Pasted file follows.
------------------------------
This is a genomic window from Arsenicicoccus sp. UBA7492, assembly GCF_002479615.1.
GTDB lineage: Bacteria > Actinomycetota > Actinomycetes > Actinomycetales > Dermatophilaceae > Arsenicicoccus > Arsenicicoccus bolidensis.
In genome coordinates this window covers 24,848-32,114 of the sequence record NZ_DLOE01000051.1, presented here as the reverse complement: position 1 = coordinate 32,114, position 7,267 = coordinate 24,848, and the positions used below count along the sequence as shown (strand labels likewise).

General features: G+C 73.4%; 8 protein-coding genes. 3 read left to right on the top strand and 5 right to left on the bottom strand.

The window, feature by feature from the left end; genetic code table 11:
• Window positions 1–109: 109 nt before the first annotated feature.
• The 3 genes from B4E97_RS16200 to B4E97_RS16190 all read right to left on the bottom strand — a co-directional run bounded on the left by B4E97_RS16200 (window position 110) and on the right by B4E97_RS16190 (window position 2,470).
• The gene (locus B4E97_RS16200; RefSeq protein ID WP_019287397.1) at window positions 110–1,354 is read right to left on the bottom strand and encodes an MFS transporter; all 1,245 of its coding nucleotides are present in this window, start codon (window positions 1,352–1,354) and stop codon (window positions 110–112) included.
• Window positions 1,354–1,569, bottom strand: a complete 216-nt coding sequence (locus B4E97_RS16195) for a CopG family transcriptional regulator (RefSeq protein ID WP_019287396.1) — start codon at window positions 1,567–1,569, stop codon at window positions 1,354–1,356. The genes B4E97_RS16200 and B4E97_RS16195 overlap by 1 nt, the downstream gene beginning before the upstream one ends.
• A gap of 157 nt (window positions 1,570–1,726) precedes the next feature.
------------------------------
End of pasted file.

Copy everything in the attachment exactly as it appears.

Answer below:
This is a genomic window from Arsenicicoccus sp. UBA7492, assembly GCF_002479615.1.
GTDB lineage: Bacteria > Actinomycetota > Actinomycetes > Actinomycetales > Dermatophilaceae > Arsenicicoccus > Arsenicicoccus bolidensis.
In genome coordinates this window covers 24,848-32,114 of the sequence record NZ_DLOE01000051.1, presented here as the reverse complement: position 1 = coordinate 32,114, position 7,267 = coordinate 24,848, and the positions used below count along the sequence as shown (strand labels likewise).

General features: G+C 73.4%; 8 protein-coding genes. 3 read left to right on the top strand and 5 right to left on the bottom strand.

The window, feature by feature from the left end; genetic code table 11:
• Window positions 1–109: 109 nt before the first annotated feature.
• The 3 genes from B4E97_RS16200 to B4E97_RS16190 all read right to left on the bottom strand — a co-directional run bounded on the left by B4E97_RS16200 (window position 110) and on the right by B4E97_RS16190 (window position 2,470).
• The gene (locus B4E97_RS16200; RefSeq protein ID WP_019287397.1) at window positions 110–1,354 is read right to left on the bottom strand and encodes an MFS transporter; all 1,245 of its coding nucleotides are present in this window, start codon (window positions 1,352–1,354) and stop codon (window positions 110–112) included.
• Window positions 1,354–1,569, bottom strand: a complete 216-nt coding sequence (locus B4E97_RS16195) for a CopG family transcriptional regulator (RefSeq protein ID WP_019287396.1) — start codon at window positions 1,567–1,569, stop codon at window positions 1,354–1,356. The genes B4E97_RS16200 and B4E97_RS16195 overlap by 1 nt, the downstream gene beginning before the upstream one ends.
• A gap of 157 nt (window positions 1,570–1,726) precedes the next feature.